By Rep. Kristi Noem
When I was growing up, my parents did something pretty incredible – they opened our home and our family’s heart to a young child in need of a loving support system. As much as we became a foster family to help change the life of a child, he also made an unmistakable impact on our lives. From this experience, I learned about a different kind of compassion, understanding and resilience that I don’t know if I would have otherwise understood – especially from such a young age. Still today, those lessons help inform how I raise my kids and how I serve South Dakota.
May is National Foster Care Month – a time to recognize the unique experiences of those who have been in foster care and to raise awareness about their needs. It’s also an opportunity to celebrate the thousands of dedicated foster families, social workers, and service providers who support these young people each and every day.
At any given time, around 400,000 children live in foster care. Each carries with them a unique experience and background – and a much-deserved need for a caring family to support them.
Sadly, life within the foster care system is difficult for many. More than half of foster children experienced at least seven school changes while in the child welfare system. The instability has a tremendous impact on their education, health, and outlook. It also puts these young people at a greater risk of falling into the hands of human traffickers.
Traffickers prey on children who are defenseless, vulnerable, and looking for love and a sense of belonging. In 2015, recognizing that children within the foster care system carry many of the characteristics that traffickers target, we passed legislation to help protect vulnerable young people. We gave states more resources and flexibility when it comes to developing and expanding comprehensive child trafficking deterrence programs. We also provided more resources to train law enforcement officers and social workers on risk factors and intervention tactics. It’s a start.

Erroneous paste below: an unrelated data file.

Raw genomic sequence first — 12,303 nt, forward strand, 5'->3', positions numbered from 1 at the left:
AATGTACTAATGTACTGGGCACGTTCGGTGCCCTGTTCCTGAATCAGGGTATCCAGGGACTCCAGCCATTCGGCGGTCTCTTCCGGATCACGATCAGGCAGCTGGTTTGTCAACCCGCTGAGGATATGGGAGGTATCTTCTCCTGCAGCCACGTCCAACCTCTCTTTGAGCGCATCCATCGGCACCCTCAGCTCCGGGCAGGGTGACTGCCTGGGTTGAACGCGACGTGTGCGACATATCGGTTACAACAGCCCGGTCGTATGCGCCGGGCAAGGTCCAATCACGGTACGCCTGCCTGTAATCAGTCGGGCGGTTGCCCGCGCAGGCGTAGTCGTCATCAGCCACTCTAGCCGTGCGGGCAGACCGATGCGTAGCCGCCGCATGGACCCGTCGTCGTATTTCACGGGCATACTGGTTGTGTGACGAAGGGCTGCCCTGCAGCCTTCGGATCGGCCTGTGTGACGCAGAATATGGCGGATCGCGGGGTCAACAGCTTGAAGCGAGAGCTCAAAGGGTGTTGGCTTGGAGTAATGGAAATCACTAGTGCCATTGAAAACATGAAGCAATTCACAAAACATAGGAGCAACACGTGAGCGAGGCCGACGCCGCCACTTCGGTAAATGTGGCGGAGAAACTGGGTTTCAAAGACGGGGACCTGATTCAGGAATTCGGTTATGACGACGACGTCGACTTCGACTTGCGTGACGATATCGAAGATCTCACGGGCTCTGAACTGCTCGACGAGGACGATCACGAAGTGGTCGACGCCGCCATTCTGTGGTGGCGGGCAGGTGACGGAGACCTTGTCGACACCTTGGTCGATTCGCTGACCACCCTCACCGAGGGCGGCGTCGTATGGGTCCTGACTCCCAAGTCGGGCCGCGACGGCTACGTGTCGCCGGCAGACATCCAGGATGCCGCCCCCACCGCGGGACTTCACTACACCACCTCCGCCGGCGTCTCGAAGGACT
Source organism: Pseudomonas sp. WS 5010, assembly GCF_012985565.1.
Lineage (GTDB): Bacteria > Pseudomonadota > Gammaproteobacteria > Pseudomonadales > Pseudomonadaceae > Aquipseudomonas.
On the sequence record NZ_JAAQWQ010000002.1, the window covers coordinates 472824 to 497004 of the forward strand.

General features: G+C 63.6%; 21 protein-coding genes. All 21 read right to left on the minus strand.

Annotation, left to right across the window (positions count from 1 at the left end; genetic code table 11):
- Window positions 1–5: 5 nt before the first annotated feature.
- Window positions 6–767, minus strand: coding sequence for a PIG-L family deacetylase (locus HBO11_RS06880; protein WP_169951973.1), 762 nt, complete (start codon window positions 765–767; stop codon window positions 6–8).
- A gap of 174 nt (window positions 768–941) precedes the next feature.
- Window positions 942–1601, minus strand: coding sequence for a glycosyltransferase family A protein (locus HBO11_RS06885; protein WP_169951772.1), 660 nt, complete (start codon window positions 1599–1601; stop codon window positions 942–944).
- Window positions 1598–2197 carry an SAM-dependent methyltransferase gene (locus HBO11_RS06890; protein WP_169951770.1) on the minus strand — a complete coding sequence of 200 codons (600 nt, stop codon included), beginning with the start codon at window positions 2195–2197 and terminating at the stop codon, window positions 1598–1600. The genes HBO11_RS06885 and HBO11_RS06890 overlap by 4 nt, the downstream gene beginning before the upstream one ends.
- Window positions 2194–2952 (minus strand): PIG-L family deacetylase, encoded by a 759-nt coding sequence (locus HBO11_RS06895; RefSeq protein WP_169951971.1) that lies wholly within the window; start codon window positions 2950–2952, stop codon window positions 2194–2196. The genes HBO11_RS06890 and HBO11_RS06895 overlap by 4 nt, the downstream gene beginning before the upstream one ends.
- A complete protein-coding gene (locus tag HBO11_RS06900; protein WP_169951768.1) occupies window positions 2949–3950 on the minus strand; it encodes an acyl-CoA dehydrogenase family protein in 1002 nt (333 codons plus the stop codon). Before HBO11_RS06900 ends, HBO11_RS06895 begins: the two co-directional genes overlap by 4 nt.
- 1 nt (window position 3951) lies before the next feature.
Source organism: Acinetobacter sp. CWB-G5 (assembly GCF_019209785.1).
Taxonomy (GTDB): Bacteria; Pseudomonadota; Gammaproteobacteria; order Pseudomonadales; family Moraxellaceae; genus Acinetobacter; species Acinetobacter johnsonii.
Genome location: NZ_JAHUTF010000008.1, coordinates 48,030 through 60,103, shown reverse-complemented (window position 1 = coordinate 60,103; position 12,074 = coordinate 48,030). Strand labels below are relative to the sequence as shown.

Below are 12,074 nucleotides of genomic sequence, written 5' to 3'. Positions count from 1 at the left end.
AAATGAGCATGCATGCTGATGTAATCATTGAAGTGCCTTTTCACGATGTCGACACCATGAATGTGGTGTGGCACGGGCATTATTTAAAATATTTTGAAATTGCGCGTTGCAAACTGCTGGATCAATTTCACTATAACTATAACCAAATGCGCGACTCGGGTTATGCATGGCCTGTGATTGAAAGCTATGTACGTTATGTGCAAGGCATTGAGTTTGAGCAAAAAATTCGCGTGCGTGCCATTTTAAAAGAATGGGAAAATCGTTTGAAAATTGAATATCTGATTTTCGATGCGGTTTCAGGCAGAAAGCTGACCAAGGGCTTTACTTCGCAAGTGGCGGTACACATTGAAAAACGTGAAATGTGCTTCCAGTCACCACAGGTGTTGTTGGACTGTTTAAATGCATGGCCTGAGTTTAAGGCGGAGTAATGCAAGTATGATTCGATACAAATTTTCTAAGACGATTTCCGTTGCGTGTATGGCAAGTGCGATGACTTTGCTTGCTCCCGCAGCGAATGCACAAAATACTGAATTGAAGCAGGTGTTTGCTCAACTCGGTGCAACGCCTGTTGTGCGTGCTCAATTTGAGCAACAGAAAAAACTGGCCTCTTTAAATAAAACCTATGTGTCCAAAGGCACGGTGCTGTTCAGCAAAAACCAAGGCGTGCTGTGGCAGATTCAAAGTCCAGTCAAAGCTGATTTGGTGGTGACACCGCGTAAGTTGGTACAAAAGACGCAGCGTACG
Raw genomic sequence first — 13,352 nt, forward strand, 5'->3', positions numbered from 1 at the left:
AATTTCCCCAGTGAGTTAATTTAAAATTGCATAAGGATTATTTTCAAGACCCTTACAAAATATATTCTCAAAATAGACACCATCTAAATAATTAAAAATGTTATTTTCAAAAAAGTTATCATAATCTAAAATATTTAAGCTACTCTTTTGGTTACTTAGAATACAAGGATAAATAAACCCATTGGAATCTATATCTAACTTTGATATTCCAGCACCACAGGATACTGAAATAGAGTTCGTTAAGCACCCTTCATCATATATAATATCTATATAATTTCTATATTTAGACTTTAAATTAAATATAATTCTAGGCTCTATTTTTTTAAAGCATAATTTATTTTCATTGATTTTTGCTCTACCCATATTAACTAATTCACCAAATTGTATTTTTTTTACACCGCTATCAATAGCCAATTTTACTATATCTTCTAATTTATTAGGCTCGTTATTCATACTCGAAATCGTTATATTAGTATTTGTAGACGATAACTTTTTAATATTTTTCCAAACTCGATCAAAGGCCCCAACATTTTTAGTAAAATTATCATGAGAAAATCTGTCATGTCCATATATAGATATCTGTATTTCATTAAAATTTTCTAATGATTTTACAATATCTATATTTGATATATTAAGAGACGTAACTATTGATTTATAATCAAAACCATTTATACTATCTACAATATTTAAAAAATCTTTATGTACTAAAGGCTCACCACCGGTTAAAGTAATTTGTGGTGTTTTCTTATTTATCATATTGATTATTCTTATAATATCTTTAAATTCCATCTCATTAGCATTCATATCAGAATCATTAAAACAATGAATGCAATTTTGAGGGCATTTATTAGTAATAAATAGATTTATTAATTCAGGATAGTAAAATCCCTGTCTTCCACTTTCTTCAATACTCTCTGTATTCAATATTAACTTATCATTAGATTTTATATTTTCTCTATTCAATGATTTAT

After transitioning out of foster care, not every child has the tools they need to be successful either. In 2013, more than 23,000 young people “aged out” of the foster care system without a permanent family, and sadly, studies show these young people are much more likely to end up homeless, become involved in crime, or suffer from mental health challenges.
Every child deserves a safe, supportive and permanent family, so we must continue to work toward finding lasting homes for foster youth – either through reunification, kinship care, guardianship, or adoption. That’s at least one of the reasons why I’ve sponsored legislation to help make adoption more affordable for families by ensuring every family can fully benefit from the adoption tax credit.
What’s really incredible to me is that despite the tough lives many children within the foster care system lead, their optimism and their resilience shine strong. In fact, 70 percent of teens in foster care want to attend college. Many have been through so much and still, they have dreams and hopes for the future.
Please keep these resilient young people in your prayers this month, and if you’re interested in becoming more involved, I encourage you to visit www.fosteronesd.org.